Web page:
Dozens of refugee children reach Germany from Greece
April 18 2020 02:12 PM
Unaccompanied children from overcrowded migrant camps in Greece ride a bus after their arrival at th
Unaccompanied children from overcrowded migrant camps in Greece ride a bus after their arrival at the airport in Hanover, Germany

Dpa/Osnabrueck/Athens

Dozens of refugee children from the Greek islands flew from Athens and reached Hanover airport on Saturday morning.

The 47 minors are to be transferred from the northern German city of Hanover to the Osnabrueck area for a 14-day coronavirus quarantine.

The group is made up of 42 children and 5 young people, four of whom are accompanying younger siblings, according to the federal and state interior ministries. Four of the children are girls.

The Ministry of Migration in Athens initially had said 49 young people would be flown to Germany. However, alongside the 47 children, two were being brought back to their mother who lives in Germany, the German authorities said.

 The majority of the unaccompanied minors with an average age of 13 come from Afghanistan, Syria and Eritrea, according to sources in the Ministry of Migration in Athens.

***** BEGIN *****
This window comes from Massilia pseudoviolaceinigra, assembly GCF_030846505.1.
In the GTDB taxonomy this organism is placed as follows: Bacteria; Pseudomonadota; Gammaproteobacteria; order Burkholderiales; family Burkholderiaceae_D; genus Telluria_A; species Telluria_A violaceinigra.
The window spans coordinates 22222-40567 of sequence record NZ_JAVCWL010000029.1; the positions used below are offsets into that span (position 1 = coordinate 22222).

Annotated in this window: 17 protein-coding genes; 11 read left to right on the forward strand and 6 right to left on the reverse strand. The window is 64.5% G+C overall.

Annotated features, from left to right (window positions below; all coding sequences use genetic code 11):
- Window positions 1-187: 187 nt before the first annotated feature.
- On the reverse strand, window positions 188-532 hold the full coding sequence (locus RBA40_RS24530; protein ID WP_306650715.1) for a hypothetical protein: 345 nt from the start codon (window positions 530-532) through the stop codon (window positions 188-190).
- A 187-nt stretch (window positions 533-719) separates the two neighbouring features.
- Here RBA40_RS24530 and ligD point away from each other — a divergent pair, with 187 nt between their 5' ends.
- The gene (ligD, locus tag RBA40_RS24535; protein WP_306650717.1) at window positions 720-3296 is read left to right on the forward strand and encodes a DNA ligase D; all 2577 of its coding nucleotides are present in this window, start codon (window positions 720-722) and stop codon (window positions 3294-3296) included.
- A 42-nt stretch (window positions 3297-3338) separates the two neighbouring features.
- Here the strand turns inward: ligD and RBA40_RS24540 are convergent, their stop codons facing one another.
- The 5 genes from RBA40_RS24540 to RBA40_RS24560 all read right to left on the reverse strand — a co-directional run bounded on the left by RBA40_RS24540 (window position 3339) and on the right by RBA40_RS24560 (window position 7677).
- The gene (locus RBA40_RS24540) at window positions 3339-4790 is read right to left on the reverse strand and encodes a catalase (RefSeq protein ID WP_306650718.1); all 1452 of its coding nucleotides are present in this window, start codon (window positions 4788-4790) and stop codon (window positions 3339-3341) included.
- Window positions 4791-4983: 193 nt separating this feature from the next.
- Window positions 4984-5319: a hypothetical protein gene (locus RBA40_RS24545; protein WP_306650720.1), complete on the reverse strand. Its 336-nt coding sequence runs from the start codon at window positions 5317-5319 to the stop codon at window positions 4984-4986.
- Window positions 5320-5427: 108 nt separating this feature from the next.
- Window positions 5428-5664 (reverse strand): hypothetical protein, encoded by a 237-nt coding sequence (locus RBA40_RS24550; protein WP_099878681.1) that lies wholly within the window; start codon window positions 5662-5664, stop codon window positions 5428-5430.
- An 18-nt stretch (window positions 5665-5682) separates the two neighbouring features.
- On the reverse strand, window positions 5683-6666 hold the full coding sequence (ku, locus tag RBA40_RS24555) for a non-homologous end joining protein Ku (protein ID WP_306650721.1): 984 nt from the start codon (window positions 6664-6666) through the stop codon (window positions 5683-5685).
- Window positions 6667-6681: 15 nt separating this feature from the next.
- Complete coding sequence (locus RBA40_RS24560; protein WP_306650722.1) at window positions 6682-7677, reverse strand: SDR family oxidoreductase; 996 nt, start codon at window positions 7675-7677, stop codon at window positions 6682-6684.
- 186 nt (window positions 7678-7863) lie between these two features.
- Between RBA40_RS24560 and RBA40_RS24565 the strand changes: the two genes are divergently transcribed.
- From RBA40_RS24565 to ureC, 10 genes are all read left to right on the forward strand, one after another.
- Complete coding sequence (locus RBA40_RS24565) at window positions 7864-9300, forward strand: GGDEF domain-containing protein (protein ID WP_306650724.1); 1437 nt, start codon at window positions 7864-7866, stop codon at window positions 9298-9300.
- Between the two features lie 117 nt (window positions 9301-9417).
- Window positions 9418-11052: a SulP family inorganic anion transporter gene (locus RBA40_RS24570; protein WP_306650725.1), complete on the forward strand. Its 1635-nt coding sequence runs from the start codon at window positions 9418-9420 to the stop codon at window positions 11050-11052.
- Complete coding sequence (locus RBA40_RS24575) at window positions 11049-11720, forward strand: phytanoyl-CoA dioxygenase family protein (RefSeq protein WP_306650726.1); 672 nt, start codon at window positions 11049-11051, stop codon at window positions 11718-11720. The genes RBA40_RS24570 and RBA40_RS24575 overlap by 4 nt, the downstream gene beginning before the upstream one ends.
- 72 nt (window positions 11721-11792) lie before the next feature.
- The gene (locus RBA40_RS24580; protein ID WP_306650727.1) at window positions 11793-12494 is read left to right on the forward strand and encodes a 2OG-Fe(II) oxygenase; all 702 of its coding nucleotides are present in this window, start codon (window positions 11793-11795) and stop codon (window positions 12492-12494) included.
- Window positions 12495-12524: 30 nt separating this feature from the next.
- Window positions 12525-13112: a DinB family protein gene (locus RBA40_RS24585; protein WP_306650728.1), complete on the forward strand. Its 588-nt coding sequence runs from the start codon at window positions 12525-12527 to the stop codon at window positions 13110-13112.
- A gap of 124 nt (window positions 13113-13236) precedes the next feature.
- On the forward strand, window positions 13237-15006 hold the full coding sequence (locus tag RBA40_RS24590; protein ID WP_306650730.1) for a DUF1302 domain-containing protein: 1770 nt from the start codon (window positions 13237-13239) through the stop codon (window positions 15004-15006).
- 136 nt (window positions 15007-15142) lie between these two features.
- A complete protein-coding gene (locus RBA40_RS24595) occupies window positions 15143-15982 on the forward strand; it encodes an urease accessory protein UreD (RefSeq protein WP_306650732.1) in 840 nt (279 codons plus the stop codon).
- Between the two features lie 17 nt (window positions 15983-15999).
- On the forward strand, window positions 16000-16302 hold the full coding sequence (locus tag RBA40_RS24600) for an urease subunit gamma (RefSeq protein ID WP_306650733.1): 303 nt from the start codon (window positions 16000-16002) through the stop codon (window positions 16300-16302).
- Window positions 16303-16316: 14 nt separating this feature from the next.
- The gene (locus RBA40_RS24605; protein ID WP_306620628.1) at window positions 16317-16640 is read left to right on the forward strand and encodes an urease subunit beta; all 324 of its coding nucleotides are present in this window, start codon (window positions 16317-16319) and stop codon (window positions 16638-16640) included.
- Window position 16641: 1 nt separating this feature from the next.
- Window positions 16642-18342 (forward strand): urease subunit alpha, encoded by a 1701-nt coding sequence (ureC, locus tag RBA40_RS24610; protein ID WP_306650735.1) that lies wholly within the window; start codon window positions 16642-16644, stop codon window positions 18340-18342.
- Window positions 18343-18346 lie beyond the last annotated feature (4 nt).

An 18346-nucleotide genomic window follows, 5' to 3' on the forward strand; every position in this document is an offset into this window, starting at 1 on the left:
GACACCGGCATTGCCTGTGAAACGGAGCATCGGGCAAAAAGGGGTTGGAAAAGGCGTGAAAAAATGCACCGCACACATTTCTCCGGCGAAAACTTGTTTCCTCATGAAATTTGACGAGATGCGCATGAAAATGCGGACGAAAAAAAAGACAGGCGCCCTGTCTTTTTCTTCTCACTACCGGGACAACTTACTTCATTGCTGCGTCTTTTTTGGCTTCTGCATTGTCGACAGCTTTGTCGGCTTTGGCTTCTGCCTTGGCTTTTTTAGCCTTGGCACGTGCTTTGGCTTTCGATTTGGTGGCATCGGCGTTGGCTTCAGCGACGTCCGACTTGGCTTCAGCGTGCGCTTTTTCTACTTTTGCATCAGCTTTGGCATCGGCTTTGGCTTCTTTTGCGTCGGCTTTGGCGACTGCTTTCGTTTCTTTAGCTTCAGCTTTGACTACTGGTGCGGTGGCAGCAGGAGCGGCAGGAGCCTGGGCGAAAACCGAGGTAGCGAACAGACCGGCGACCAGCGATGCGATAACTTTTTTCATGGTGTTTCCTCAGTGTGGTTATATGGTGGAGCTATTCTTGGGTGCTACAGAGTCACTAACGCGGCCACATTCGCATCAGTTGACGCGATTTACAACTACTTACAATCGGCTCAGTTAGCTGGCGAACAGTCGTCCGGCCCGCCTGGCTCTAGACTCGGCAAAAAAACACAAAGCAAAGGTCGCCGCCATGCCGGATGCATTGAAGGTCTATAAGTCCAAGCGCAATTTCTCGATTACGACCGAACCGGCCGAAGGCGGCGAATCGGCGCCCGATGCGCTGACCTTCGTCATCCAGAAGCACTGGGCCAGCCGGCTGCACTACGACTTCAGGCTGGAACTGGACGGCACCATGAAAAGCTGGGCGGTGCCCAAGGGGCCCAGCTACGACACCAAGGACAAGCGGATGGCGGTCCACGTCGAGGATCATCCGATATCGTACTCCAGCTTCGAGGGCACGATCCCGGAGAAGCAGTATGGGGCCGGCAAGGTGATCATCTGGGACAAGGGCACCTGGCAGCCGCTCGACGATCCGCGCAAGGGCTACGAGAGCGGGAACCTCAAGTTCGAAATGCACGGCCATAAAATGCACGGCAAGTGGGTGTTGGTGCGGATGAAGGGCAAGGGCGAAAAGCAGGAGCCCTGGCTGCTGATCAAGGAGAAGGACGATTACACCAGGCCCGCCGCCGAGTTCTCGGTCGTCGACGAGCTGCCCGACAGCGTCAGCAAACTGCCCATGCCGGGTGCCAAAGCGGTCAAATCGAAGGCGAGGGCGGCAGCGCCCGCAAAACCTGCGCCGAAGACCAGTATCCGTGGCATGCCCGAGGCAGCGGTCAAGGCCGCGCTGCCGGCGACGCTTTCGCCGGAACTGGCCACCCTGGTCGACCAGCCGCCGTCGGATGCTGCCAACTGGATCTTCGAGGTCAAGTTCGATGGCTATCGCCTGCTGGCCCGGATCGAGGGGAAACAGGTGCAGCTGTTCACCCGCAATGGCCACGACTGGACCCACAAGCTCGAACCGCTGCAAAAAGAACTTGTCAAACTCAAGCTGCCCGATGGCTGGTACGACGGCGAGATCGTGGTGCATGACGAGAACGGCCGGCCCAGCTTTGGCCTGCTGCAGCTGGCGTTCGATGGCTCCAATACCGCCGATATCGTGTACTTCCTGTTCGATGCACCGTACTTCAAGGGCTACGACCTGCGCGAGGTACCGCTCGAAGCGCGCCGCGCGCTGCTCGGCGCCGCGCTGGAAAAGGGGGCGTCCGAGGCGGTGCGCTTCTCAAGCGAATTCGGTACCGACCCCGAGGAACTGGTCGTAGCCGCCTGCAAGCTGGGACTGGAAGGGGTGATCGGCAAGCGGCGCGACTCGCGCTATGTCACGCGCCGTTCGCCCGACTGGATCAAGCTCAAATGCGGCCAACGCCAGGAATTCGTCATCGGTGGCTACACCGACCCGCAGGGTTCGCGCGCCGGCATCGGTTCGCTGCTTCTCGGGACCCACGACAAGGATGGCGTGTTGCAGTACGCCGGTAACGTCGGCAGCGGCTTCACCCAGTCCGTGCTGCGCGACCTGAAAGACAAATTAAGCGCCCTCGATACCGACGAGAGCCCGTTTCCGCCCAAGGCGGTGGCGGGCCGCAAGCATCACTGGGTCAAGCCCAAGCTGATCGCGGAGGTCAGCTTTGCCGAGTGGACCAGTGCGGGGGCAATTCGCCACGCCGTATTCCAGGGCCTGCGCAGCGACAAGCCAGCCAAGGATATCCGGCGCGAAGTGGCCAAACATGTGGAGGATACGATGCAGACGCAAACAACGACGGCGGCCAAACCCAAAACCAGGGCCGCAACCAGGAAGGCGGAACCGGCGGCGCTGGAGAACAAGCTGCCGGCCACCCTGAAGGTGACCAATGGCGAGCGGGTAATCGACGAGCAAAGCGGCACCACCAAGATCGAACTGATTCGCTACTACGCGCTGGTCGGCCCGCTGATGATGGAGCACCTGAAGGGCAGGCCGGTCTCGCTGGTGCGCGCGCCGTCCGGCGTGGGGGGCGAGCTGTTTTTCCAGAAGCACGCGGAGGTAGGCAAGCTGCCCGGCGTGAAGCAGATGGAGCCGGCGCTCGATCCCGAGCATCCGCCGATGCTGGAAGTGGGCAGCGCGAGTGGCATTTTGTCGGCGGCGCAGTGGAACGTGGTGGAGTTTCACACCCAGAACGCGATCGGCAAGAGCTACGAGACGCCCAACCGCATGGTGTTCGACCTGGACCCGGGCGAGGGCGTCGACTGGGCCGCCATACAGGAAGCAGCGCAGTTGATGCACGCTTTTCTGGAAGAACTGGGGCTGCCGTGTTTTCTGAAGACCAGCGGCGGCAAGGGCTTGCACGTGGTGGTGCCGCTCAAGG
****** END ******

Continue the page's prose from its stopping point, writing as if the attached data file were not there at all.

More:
‘We are giving persecuted people the opportunity to restart,’ Greek Prime Minister Kyriakos Mitsotakis said on state television.

His words were echoed by the federal and state interior ministers in Germany.

 ‘I am pleased that we are able to receive the first unaccompanied children today, despite the seriousness of the coronavirus crisis,’ said Interior Minister Horst Seehofer.

 The interior minister of Lower Saxony, Boris Pistorius, called the refugee children's arrival a ‘beginning.’  After their coronavirus quarantine, the children are to be distributed across Germany's federal states.

They are the second group of minors to be taken from the notorious camps on the Greek islands of Lesbos, Chios and Samos.

Already on Wednesday 12 young people were taken in by Luxembourg.

The plan provides for around 1,600 young people to be brought to other EU countries. A good 90 per cent of the minors are boys.

Some 39,000 people are currently staying in camps on the islands in the east of the Aegean. According to the UN Refugee Agency (UNHCR), around 36 per cent are minors.




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